LOS ANGELES – Like pilgrims flocking to a holy shrine, they come from all over the world to pay homage, not to a deity but to something similar – the people they see on TV and in the movies.
They are the seekers of the Hollywood Sign, that symbol of the Land of the Rich and Famous. And just like those on pilgrimages to St. Peter’s Basilica in Rome or the Acropolis in Greece, they press to get as close as they can to the immortality of fame that it represents.
Unlike visitors to other sites, however, Hollywood Sign seekers can’t just take a bus or join a tour group. Arriving at the sign that towers magnificently over Los Angeles’ skyline requires traipsing through a densely populated hillside neighborhood of 20,000 people, one dotted by multimillion-dollar homes located on steep, narrow, almost impassable canyon roads.
“There will probably be 10,000 of them here this weekend,” said Guy Pohlman in a voice echoing a mixture of foreboding and disgust as he stood in front of his home just a few doors down from a once-secret back way to the closest hiking trail to the sign atop a mountain peak in LA’s sprawling Griffith Park.
“I’ve seen people stand on my wall to get a picture,” Pohlman said. “I’ve seen them stand on my neighbor’s garage. I’ve seen them stop in the middle of the street and stand on their cars. They block our emergency vehicles. They block our mail delivery.”
Sometimes they get stuck at the top of Pohlman’s narrow street and struggle to turn around without bashing into a neighbor’s wall. Sometimes a resident comes out of a house to scream at them to go away.
But still they come.
“It’s as if you want to touch the feet of the statues of the saints,” pop-culture historian Leo Braudy said of what drives them. “There’s a kind of desire to get something of that aura for yourself.”
You can’t quite touch the Hollywood sign, thanks to a protective fence, a bank of security cameras and the threat of arrest. But you can get close enough for a great photo, one of those poses where you pretend to be holding the sign aloft like Atlas carrying the world on his shoulders.
It’s a fine souvenir to send home to let the folks know you’ve been to the land where the movie stars live. And the easiest way to do that is to drive right through one of their neighborhoods. It’s a place called Hollywoodland that the sign, ironically enough, was erected in 1923 to promote when the homes were built.
The people moved in, the sign was abandoned, and like a cheap movie set, it began to fall apart. By the time the city got around to declaring it a landmark in 1973, it was falling down.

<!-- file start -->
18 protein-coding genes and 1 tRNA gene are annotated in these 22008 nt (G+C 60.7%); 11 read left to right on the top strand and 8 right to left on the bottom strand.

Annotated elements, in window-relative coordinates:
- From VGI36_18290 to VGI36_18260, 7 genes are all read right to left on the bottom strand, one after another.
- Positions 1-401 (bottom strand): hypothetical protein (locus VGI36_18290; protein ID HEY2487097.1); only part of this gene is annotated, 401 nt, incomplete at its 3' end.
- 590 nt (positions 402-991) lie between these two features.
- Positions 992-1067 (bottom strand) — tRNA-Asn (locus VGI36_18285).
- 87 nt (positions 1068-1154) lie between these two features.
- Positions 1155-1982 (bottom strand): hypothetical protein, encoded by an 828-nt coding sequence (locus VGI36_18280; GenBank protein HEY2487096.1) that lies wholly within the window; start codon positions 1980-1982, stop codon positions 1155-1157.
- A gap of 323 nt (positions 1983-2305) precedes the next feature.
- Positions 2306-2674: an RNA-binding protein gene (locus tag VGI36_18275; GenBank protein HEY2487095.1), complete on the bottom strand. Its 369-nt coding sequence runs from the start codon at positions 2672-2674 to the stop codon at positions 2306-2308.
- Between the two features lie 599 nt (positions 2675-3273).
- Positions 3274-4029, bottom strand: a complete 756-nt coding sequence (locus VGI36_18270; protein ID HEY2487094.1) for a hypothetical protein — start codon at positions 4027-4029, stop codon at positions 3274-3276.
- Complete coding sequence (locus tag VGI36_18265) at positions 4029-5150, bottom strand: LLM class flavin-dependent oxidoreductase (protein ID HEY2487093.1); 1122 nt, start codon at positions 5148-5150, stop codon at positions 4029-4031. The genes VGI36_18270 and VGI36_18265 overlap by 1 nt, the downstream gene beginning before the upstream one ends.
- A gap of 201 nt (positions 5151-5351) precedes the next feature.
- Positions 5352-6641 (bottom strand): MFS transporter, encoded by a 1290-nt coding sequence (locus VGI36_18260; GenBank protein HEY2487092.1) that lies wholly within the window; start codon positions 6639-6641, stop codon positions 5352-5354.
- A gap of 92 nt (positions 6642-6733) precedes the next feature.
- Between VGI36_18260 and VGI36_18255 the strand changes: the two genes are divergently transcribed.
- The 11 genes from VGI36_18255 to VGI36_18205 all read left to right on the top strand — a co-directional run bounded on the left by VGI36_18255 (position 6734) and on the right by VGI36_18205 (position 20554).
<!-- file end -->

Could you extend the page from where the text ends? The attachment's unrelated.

Eventually, a deep-pocketed coalition forked over the money to fix it, and in 1978, the nonprofit Hollywood Sign Trust was created to protect it.
In the years that followed, it became a Hollywood starlet of sorts, painted, face-lifted and beautiful – but unapproachable. It was just too difficult to find a canyon route to the sign.
That changed when smartphones became popular, and residents say the neighborhood hasn’t been the same since.
“Now you have Sally or Suri or whatever her name is and she tells you just how to get there,” City Councilman Tom LaBonge, who represents the area, said of the directions-giving iPhone voice.
Even worse, said Vincent Jeffords, who lives down the street from Pohlman, “If you Google ‘Hollywood sign and hiking trails’ on your smartphone, it will send you right here.”
Indeed, doing so will even give you one website listing Pohlman’s address – perhaps posted by the guy who stood on his wall – as the best place to take a picture.
The city recently responded by restricting weekend parking to locals and putting up an electronic pedestrian gate to the trail’s better known entrance. Now, people coming to see the sign on weekends must at least walk really far.
LaBonge would like to see further parking restrictions and perhaps a shuttle service from the park.
For his part, Pohlman says, he doesn’t mind people walking through his neighborhood so long as they stay off his wall and don’t trash his neighbors’ property. He’s come to accept that his home has become sort of a bivouac point.
Seemingly to prove his point, two young women suddenly emerge at his carport – sweaty, out of breath and asking for water.
Zeta Kearney, a wedding planner from the Spanish island of Ibiza, and her friend Elyse Smith, an oil trader from London, have just taken selfies at the sign, one of which will be on Kearney’s Facebook page.
“It was great,” Kearney says. “We had so much fun we’re coming back tomorrow.”